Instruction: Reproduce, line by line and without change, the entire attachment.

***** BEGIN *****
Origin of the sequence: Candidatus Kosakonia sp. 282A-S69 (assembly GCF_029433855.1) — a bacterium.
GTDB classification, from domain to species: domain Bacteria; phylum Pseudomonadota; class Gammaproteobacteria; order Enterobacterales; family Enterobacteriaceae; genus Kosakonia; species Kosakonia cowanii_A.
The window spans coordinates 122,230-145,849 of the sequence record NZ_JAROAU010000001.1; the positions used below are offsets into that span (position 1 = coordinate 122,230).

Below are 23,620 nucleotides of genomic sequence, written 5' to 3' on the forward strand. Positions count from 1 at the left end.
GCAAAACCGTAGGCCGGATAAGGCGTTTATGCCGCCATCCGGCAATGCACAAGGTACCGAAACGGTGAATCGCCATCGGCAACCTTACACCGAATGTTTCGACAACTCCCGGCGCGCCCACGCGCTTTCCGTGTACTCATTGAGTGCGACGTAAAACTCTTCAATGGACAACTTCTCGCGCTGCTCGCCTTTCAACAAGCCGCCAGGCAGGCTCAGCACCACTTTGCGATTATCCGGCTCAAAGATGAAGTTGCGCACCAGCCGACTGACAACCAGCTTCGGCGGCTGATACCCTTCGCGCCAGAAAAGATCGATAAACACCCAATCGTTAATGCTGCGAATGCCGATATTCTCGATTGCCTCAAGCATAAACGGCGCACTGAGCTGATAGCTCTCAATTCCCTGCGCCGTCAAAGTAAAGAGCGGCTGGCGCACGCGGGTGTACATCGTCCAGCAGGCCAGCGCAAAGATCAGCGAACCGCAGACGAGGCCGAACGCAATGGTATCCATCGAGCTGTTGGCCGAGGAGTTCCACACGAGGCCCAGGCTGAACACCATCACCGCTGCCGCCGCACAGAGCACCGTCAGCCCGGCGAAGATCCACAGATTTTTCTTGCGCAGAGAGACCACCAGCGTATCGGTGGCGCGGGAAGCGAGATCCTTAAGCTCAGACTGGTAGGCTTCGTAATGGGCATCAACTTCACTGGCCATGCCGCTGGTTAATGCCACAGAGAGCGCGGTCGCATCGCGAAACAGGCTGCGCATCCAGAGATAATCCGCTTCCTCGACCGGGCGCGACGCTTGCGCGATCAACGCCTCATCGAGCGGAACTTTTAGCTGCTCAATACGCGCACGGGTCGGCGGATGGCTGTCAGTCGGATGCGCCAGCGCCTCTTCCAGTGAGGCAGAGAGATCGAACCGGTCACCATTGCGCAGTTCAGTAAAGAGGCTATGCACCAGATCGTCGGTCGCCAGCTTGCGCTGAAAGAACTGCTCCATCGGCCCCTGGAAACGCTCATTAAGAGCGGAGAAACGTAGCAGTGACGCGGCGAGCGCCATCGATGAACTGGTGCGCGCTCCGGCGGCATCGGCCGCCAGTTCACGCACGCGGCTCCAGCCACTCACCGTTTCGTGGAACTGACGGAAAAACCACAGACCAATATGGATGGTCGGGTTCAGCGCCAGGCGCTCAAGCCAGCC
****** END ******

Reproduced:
Origin of the sequence: Candidatus Kosakonia sp. 282A-S69 (assembly GCF_029433855.1) — a bacterium.
GTDB classification, from domain to species: domain Bacteria; phylum Pseudomonadota; class Gammaproteobacteria; order Enterobacterales; family Enterobacteriaceae; genus Kosakonia; species Kosakonia cowanii_A.
The window spans coordinates 122,230-145,849 of the sequence record NZ_JAROAU010000001.1; the positions used below are offsets into that span (position 1 = coordinate 122,230).

Below are 23,620 nucleotides of genomic sequence, written 5' to 3' on the forward strand. Positions count from 1 at the left end.
GCAAAACCGTAGGCCGGATAAGGCGTTTATGCCGCCATCCGGCAATGCACAAGGTACCGAAACGGTGAATCGCCATCGGCAACCTTACACCGAATGTTTCGACAACTCCCGGCGCGCCCACGCGCTTTCCGTGTACTCATTGAGTGCGACGTAAAACTCTTCAATGGACAACTTCTCGCGCTGCTCGCCTTTCAACAAGCCGCCAGGCAGGCTCAGCACCACTTTGCGATTATCCGGCTCAAAGATGAAGTTGCGCACCAGCCGACTGACAACCAGCTTCGGCGGCTGATACCCTTCGCGCCAGAAAAGATCGATAAACACCCAATCGTTAATGCTGCGAATGCCGATATTCTCGATTGCCTCAAGCATAAACGGCGCACTGAGCTGATAGCTCTCAATTCCCTGCGCCGTCAAAGTAAAGAGCGGCTGGCGCACGCGGGTGTACATCGTCCAGCAGGCCAGCGCAAAGATCAGCGAACCGCAGACGAGGCCGAACGCAATGGTATCCATCGAGCTGTTGGCCGAGGAGTTCCACACGAGGCCCAGGCTGAACACCATCACCGCTGCCGCCGCACAGAGCACCGTCAGCCCGGCGAAGATCCACAGATTTTTCTTGCGCAGAGAGACCACCAGCGTATCGGTGGCGCGGGAAGCGAGATCCTTAAGCTCAGACTGGTAGGCTTCGTAATGGGCATCAACTTCACTGGCCATGCCGCTGGTTAATGCCACAGAGAGCGCGGTCGCATCGCGAAACAGGCTGCGCATCCAGAGATAATCCGCTTCCTCGACCGGGCGCGACGCTTGCGCGATCAACGCCTCATCGAGCGGAACTTTTAGCTGCTCAATACGCGCACGGGTCGGCGGATGGCTGTCAGTCGGATGCGCCAGCGCCTCTTCCAGTGAGGCAGAGAGATCGAACCGGTCACCATTGCGCAGTTCAGTAAAGAGGCTATGCACCAGATCGTCGGTCGCCAGCTTGCGCTGAAAGAACTGCTCCATCGGCCCCTGGAAACGCTCATTAAGAGCGGAGAAACGTAGCAGTGACGCGGCGAGCGCCATCGATGAACTGGTGCGCGCTCCGGCGGCATCGGCCGCCAGTTCACGCACGCGGCTCCAGCCACTCACCGTTTCGTGGAACTGACGGAAAAACCACAGACCAATATGGATGGTCGGGTTCAGCGCCAGGCGCTCAAGCCAGCC